(This article belongs to the Special Issue Boron-Based (Nano-)Materials: Fundamentals and Applications)
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Open AccessReview Floating Zone Growth of Bi2Sr2Ca2Cu3Oy Superconductor
Crystals 2016, 6(5), 62; doi:10.3390/cryst6050062
Received: 15 April 2016 / Accepted: 18 April 2016 / Published: 20 May 2016
Cited by 2 | PDF Full-text (3127 KB) | HTML Full-text | XML Full-text
Abstract
The crystal growth of high-temperature oxide superconductors has been hampered by the complexities of these materials and the lack of knowledge of corresponding phase diagrams. The most common crystal growth technique adopted for these materials is the so-called “Flux” method. This method, however,
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The crystal growth of high-temperature oxide superconductors has been hampered by the complexities of these materials and the lack of knowledge of corresponding phase diagrams. The most common crystal growth technique adopted for these materials is the so-called “Flux” method. This method, however, suffers from several drawbacks: (i) crystals are often crucible and flux contaminated; (ii) crystals are difficult to detach from solidified melt; and (iii) crystals are rather small. In most cases, these drawbacks can be overcome by the crucible-free floating zone method. Moreover, this technique is suitable for crystal growth of incongruently melting compounds, and has been thus successfully used to make large single crystals of Bi2Sr2Ca2Cu3Oy superconductor. In this review, the authors summarize the published and their own growth efforts as well as detailed characterization of as-grown and post-growth annealed samples. The optimal growth conditions that allowed one to obtain the large-size, almost single phase and homogeneous in composition Bi2Sr2Ca2Cu3Oy single crystals are presented. The effect of long lasting post-growth heat treatment on both crystal quality and superconducting properties has also been demonstrated. Full article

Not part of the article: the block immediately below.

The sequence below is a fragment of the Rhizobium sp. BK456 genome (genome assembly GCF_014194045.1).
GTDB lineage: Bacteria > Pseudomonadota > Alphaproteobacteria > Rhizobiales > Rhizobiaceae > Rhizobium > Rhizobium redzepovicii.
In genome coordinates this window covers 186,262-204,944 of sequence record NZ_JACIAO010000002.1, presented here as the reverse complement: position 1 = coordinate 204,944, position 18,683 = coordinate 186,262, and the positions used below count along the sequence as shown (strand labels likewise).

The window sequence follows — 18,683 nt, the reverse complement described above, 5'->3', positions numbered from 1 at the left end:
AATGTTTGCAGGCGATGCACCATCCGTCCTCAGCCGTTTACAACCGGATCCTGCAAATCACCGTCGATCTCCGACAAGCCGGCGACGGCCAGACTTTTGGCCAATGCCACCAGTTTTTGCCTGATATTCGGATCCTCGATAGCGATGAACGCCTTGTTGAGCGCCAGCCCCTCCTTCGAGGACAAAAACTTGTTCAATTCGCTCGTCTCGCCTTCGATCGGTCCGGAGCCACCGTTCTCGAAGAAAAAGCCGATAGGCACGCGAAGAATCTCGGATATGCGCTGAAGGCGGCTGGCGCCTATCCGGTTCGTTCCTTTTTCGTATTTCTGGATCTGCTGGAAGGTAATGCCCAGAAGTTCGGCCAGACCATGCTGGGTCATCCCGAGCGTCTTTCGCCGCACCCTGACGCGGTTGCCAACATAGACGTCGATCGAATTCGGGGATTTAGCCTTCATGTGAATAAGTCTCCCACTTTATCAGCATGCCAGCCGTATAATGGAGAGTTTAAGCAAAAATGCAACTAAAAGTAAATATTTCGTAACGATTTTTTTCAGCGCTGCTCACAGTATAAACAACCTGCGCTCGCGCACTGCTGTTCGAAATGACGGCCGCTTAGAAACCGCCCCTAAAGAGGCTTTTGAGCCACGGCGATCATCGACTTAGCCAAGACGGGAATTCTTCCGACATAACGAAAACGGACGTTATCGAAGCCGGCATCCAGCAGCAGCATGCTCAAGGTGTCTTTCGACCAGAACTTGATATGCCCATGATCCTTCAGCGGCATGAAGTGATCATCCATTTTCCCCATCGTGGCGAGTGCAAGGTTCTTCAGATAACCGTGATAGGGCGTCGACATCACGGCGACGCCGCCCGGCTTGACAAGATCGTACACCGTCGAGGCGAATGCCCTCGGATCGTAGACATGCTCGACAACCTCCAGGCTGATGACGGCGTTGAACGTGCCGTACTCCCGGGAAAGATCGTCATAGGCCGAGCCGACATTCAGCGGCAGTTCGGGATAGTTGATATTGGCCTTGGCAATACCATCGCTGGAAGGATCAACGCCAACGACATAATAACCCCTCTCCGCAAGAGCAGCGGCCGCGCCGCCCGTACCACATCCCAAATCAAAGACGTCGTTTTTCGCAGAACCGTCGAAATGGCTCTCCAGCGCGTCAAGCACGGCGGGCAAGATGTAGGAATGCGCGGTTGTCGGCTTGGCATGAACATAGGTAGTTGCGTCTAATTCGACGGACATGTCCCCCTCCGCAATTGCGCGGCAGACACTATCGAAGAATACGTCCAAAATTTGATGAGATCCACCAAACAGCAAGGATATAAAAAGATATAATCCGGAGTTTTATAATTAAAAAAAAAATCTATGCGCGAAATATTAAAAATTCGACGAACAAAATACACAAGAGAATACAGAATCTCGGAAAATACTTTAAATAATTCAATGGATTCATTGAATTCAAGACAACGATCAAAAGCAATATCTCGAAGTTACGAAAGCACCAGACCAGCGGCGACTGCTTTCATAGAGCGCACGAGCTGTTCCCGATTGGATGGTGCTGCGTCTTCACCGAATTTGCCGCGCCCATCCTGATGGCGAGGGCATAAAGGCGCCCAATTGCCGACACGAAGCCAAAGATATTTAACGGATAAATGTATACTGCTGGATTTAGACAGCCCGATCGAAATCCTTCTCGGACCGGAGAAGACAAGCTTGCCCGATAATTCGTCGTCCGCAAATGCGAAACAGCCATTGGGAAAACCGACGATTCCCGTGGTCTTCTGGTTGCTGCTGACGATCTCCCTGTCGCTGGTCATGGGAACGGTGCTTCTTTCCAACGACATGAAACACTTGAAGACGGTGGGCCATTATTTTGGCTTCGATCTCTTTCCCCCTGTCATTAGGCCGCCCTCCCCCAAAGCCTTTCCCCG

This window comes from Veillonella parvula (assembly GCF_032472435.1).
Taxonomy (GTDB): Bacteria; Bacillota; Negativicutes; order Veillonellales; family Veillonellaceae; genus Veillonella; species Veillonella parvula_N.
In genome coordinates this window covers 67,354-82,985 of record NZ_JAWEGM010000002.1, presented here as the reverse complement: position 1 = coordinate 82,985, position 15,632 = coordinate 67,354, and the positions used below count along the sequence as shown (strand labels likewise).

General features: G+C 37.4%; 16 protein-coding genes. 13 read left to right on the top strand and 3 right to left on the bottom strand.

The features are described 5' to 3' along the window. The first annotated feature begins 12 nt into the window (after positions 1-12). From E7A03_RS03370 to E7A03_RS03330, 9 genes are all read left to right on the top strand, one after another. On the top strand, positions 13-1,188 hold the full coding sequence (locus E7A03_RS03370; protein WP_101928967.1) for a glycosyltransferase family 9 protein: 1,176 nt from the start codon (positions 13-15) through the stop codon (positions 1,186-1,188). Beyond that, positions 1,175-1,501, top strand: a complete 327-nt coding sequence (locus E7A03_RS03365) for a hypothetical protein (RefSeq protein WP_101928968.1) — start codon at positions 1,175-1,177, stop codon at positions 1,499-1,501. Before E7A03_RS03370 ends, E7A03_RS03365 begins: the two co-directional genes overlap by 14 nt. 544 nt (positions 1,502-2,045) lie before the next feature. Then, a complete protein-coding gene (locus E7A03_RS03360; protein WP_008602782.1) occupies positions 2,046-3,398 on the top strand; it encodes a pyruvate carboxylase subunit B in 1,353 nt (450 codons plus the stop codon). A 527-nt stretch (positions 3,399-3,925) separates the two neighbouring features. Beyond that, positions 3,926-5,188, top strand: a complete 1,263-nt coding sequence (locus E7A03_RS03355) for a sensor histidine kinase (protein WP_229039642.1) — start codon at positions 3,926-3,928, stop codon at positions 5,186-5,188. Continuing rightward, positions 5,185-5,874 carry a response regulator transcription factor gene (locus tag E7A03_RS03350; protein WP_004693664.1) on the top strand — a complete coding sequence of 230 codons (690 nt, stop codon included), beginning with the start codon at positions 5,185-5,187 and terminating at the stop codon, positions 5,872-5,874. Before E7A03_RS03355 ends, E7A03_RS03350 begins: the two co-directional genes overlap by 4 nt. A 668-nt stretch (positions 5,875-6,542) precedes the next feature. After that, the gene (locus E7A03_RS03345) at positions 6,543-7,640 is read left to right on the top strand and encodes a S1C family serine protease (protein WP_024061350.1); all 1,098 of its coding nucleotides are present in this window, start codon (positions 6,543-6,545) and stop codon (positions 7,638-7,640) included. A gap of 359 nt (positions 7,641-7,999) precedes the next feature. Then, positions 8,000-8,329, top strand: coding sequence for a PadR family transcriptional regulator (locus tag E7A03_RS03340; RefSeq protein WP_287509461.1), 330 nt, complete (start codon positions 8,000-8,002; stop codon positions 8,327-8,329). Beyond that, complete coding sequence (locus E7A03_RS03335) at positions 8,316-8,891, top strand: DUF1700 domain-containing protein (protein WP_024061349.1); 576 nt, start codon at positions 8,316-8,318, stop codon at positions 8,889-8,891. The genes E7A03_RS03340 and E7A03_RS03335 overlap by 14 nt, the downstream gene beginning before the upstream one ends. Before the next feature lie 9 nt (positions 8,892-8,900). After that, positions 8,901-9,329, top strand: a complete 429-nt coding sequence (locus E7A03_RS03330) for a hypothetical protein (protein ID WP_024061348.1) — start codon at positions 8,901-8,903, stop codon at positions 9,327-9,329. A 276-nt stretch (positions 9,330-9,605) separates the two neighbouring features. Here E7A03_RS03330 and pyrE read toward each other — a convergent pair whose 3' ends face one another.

(This article belongs to the Special Issue Traveling Solvent Floating Zone (TSFZ) Method in Crystal Growth)